In 1896 Ballyhea made hurling history when they won the Cork Co. Senior Hurling Championship. In the summer of that year Ballyhea were invited to compete in the Charleville Gaelic Tournament. Ballyhea and Doneraile were paired to meet in the opening game of the tournament. Ballyhea team turned up on the appointed day and took their places on the field. However, Doneraile team failed not only to turn up, but did not send a letter of apology to Ballyhea for their non-attendance. Ballyhea remained on the field until six o'clock and were awarded the match. Ballyhea refused to allow Doneraile compete again for the tournament. Some friction arose between the Tournament Committee and Ballyhea. The Tournament Committee ignored the ruling of the referee and ordered the match to be re-fixed. Ballyhea were not agreeable to this and it would appear they took no further part in The Tournament.

Ballyhea defeated Redmonds in the semi-final of The Co. Championship at Mallow, on the score of 3 goals 4 points to 6 points. During the course of play a Cork woman, who had been standing near the Redmonds goal and did not like the tactics of the Ballyhea forwards, rushed in with her umbrella to support the Redmond's goalkeeper in his defence of the goal during a Ballyhea attack. One particular Ballyhea forward was the object of her offensive. "Don't touch him again, you dirty clown," she shouted, "that's nice play to catch a young fellow. I'll settle you with this (the umbrella) if you do it again."

Ballygarvan beat Midleton in the second semi-final. Midleton asked for a replay and appealed to the Central Council that the match be not awarded to Ballygarvan. They further requested that if Ballygarvan refused to meet Midleton in a replay that Ballyhea be declared Co. Champions. Midleton failed in their appeal.

Ballyhea met Ballygarvan in the County Final at Mallow on 6 December, 1896. The Cork Examiner of 7 December 1896 described the game as follows: "Ballygarvan won the toss and played with the wind which was blowing lightly from the west. Ballyhea instantly pressed their opponents and, after some exciting play in the Ballygarvan quarter, scored a point. The leather was now carried down the field by Ballygarvan. Through some excellent hitting Ballyhea brought the ball back and again invaded the quarters of their opponents. Ballygarvan were well equal to the occasion and, carrying the leather quickly down the field, scored a point. Play was now taken to midfield, from which position Ballyhea occasionally placed their opponents on the defensive. But Ballygarvan admirably succeeded in preserving their posts. Their success did not rest here, for they ultimately sent the ball down the field and scored a goal. Mid-field was again the scene of operations. But Ballygarvan soon changed it for they, through really capital play, carried the leather into the enemy's territory and scored a point. The play was now rather slow and was for some time confined to midfield. But eventually Ballyhea got the best of it and gained a point. The ball was made to travel at this stage and, after some capital play on both sides, Ballyhea gained a point. Half-time was almost immediately called, the play standing: Ballygarvan 1 goal 2 points, Ballyhea 3 points.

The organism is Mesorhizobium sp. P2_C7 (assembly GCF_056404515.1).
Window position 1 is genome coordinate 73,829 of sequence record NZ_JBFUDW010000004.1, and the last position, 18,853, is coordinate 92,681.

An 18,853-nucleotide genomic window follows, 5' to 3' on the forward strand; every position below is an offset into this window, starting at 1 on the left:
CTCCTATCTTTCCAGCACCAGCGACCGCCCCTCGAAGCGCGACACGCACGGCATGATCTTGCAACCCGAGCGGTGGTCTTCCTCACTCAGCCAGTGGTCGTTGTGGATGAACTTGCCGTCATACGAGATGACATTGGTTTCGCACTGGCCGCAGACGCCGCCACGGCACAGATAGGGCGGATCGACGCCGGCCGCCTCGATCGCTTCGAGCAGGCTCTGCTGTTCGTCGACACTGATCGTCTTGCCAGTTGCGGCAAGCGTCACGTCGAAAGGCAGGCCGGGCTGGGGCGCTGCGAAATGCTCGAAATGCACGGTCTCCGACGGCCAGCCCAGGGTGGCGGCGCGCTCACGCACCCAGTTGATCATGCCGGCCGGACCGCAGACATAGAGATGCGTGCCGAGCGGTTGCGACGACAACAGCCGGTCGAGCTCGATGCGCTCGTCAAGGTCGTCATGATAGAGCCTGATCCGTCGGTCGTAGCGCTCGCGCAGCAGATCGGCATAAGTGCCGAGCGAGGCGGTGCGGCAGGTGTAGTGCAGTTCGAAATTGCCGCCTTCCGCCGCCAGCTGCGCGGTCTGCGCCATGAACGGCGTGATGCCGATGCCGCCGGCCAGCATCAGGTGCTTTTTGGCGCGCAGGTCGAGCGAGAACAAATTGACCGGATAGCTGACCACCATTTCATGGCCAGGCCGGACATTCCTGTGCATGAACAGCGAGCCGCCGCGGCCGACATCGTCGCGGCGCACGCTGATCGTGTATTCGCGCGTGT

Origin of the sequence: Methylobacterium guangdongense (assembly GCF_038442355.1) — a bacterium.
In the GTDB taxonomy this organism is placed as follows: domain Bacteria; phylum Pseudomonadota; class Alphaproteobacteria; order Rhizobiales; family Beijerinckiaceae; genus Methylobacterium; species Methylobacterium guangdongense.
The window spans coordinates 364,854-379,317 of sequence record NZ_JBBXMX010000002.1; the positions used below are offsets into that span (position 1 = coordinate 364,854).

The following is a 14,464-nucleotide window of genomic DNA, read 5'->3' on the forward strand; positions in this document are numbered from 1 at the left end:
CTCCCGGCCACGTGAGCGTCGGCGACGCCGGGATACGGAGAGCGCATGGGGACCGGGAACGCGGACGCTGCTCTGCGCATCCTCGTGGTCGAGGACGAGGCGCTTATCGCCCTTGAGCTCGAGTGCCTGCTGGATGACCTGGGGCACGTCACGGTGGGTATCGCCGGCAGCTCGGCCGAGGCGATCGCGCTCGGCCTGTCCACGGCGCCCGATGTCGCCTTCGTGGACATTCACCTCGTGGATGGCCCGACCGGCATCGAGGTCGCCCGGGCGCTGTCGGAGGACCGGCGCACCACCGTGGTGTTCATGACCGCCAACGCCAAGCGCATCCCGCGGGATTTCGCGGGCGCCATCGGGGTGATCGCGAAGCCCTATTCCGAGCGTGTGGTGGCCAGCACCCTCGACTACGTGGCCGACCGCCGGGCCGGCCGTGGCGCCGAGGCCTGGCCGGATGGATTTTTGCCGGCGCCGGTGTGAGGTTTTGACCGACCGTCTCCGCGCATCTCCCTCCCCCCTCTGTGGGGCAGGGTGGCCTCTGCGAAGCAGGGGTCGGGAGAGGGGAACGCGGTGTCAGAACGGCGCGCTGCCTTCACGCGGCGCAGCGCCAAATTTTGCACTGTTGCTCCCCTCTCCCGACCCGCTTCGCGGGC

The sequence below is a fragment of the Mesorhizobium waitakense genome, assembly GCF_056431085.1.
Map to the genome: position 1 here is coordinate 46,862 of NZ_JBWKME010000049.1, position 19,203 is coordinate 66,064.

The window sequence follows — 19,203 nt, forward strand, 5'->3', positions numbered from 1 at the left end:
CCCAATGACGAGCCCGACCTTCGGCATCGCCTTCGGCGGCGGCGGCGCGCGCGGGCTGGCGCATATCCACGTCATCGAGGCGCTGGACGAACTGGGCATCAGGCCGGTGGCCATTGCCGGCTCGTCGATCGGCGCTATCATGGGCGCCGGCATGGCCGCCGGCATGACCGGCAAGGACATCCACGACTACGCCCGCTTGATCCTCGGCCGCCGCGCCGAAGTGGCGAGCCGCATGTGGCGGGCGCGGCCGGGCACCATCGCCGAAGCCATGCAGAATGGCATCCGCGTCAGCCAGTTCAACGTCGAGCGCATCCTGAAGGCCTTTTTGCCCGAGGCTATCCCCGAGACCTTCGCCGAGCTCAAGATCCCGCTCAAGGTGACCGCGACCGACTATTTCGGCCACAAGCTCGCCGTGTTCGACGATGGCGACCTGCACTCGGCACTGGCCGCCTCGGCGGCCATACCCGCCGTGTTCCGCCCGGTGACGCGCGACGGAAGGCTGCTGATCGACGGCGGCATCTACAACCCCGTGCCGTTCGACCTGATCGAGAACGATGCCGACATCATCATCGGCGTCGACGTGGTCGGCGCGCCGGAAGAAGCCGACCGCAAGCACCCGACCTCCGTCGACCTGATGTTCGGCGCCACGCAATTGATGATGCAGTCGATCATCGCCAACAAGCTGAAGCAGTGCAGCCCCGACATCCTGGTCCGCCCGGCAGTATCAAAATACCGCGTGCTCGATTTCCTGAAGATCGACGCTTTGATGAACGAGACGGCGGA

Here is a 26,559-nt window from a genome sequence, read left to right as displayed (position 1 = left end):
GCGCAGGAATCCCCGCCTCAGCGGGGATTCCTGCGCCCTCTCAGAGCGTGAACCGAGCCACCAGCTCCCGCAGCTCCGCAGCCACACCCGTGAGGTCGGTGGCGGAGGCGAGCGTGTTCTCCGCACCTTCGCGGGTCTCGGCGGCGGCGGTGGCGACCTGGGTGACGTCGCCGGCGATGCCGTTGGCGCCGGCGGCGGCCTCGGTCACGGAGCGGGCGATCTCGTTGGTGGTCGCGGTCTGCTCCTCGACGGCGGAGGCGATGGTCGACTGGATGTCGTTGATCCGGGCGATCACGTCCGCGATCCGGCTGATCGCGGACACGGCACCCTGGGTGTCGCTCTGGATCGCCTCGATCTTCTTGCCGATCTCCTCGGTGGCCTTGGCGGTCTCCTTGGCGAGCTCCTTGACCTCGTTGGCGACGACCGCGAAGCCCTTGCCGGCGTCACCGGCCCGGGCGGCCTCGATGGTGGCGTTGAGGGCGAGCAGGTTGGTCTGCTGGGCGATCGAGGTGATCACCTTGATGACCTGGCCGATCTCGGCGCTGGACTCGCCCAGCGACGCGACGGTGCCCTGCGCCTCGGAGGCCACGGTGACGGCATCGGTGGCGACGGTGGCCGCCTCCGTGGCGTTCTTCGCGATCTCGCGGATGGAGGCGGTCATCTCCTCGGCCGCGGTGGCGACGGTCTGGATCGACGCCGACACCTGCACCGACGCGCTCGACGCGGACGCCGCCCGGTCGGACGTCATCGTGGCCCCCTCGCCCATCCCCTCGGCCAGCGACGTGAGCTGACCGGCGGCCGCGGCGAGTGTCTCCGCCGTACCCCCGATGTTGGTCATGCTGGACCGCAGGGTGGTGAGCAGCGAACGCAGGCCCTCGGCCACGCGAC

On changing sides Ballyhea charged their opponents and in quick succession gained two goals. After a short delay caused by injury to a Ballygarvan man, play was continued, and, taking possession of the ball, Ballyhea, within a short space of time, added a goal and four points to their score. It was by this time evident that all the play was in the hands of Ballyhea, for they quickly increased their scoring by two more goals and three points. Ballyhea continued to hold the field and after an interval scored another goal. The ball was travelling quickly up and down the field. Ballygarvan were showing up well, when the time was called and the result declared to be - Ballyhea 6 goals 10 points, Ballygarvan 1 goal 2 points. Mr. Patrick Coughlan (Blackrock) acted as referee, and gave the utmost satisfaction."

The Ballyhea team was as follows: J. Murphy, [Capt.], R. Mooney [Vice-Capt.], M. Flaherty, P. Bartley, M. Leary, M. Flaherty, P. Daly, D. Higgins, J. Roche, P. Gorman, T. Gorman, M. Reidy, W. Dwane, D. O'Brien, J. Walsh, W. Fennessy, J. Murphy.